places where to write lichess code. As an anecdote, I refactored the database abstraction layer from a small boat on the Amazon river.
> What’s your favorite dish and favorite drink?
Filet Mignon with Roquefort, and a bottle of Saint Émilion. It's not snobbism: I'm French.
> Do you have a favorite place or city?
Not really, I can live pretty much anywhere.
> What would you be doing if you weren't working on the lichess.org project?
I'd be working on other open source projects, like I did before Lichess happened.
> Okay last question: Tell me a chess secret or a really important lesson you learned from chess.
Nothing ever happens the way you planned it.
Thibault, I'm so glad you were willing to share a bit of your story, a bit of the lichess story, and a few random thoughts. It's clear that your personality shines through in your answers and I feel a bit closer to a place where I spend a lot of time in the past few years. I hope our readers feel the same after reading this interview. I don't think we've gotten such an authentic and reliable account of the lichess.org story before. I appreciate the chance to help record it.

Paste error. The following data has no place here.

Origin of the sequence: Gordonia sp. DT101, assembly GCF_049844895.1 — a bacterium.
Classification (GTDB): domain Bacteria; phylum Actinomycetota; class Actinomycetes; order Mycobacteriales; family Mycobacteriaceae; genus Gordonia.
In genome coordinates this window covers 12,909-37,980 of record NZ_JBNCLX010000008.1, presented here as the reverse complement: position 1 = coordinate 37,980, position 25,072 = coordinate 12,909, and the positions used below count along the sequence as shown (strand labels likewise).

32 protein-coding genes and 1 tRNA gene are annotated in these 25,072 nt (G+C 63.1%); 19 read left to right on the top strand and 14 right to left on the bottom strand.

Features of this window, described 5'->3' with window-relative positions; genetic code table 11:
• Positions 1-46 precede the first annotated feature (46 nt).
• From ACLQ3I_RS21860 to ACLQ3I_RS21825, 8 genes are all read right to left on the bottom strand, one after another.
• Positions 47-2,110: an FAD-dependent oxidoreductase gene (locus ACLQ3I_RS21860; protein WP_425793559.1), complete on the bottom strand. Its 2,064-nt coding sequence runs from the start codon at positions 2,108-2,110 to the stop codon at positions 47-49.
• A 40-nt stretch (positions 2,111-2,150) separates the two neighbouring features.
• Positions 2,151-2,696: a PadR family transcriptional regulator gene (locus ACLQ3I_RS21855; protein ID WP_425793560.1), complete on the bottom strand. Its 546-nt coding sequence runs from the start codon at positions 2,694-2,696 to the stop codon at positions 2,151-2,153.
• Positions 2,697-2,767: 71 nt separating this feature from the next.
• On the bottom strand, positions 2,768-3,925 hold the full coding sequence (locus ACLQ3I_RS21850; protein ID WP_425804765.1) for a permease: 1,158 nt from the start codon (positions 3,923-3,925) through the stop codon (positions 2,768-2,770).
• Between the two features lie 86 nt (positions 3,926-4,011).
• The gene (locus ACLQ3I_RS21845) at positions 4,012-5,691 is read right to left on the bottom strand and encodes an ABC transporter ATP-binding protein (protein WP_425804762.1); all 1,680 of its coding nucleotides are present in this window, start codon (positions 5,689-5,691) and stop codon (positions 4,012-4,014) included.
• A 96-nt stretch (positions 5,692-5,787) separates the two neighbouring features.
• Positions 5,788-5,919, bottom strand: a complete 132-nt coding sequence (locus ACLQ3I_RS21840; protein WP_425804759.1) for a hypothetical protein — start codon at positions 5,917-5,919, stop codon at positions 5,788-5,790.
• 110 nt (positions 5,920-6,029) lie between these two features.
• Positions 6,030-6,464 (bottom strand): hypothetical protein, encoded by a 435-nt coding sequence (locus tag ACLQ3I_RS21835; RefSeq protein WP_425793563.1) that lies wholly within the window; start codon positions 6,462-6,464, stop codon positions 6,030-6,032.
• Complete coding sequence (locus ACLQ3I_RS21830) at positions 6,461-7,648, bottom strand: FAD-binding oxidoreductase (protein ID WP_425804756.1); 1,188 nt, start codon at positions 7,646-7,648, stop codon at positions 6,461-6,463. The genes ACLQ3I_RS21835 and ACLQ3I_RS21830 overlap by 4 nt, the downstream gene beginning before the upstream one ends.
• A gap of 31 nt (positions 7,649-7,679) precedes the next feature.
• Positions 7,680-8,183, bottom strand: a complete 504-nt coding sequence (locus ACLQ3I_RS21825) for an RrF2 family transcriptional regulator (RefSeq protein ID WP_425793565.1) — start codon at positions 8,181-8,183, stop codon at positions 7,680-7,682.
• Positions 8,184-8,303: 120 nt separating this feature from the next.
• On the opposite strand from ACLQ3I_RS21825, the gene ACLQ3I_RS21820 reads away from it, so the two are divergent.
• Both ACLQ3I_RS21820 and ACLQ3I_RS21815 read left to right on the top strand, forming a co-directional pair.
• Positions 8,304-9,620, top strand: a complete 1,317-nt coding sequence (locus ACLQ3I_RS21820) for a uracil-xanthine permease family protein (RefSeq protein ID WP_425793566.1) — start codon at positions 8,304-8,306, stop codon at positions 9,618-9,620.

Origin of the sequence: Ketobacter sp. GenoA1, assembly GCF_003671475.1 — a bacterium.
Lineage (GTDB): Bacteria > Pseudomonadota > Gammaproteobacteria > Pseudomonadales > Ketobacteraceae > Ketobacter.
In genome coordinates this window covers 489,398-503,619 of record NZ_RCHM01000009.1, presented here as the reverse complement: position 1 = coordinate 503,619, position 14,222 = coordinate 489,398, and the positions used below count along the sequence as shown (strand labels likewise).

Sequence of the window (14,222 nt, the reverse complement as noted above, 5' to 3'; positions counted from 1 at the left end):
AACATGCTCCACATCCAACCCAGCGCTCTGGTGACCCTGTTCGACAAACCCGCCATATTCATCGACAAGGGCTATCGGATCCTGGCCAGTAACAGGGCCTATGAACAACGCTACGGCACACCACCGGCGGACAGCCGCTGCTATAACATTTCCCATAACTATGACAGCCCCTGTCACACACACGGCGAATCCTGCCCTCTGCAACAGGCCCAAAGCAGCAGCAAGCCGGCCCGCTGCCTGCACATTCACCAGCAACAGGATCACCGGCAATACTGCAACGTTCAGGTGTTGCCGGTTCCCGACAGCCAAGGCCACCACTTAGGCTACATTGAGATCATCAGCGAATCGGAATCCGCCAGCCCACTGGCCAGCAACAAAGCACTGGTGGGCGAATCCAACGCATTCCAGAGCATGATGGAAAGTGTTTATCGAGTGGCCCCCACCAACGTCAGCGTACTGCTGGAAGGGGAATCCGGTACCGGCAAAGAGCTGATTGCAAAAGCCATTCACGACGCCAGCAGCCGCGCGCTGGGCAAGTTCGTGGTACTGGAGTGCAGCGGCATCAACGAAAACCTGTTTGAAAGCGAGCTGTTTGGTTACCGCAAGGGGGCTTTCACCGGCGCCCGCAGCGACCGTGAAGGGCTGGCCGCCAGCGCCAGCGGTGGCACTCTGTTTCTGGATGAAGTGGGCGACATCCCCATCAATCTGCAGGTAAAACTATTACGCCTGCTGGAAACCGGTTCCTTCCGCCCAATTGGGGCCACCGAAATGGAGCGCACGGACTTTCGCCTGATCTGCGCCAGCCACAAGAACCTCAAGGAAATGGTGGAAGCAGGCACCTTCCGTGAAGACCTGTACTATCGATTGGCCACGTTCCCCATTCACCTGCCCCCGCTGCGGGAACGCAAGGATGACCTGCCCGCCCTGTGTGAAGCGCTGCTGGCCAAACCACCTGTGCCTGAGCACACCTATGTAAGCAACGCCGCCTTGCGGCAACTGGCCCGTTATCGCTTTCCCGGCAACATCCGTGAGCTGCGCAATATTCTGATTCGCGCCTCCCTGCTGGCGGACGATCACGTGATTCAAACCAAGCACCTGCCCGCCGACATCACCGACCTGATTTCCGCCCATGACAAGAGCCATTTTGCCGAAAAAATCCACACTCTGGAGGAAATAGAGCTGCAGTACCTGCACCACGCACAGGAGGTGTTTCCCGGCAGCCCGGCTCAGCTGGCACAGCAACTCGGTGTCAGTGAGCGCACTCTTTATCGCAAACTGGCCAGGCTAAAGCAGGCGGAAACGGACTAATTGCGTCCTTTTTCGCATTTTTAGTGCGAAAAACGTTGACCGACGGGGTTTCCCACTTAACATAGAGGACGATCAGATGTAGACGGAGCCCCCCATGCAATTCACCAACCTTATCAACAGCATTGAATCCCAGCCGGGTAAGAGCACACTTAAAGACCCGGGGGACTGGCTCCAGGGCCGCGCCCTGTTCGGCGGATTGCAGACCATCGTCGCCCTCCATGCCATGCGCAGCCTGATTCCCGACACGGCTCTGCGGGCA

As a side note, I’m glad to have had @petruchio's help. He has been invaluable in helping with this interview just as he is always there to make sure the ledger is up to snuff each week.
From a round 4 game in 45+45 on board 6: @Wolf21 vs @MrPantz. White just played Bg6+. Black to move.
For the answer see gamelink.
Lichess4545 Ledger #014 ©2017 by Thienan Nguyen is licensed under a Creative Commons Attribution-NonCommercial-ShareAlike 4.0 International License
Thanks to @thibault for the Interview and @somethingpretentious and @lakinwecker for their contributions. Thanks to @petruchio for his help in editing this issue.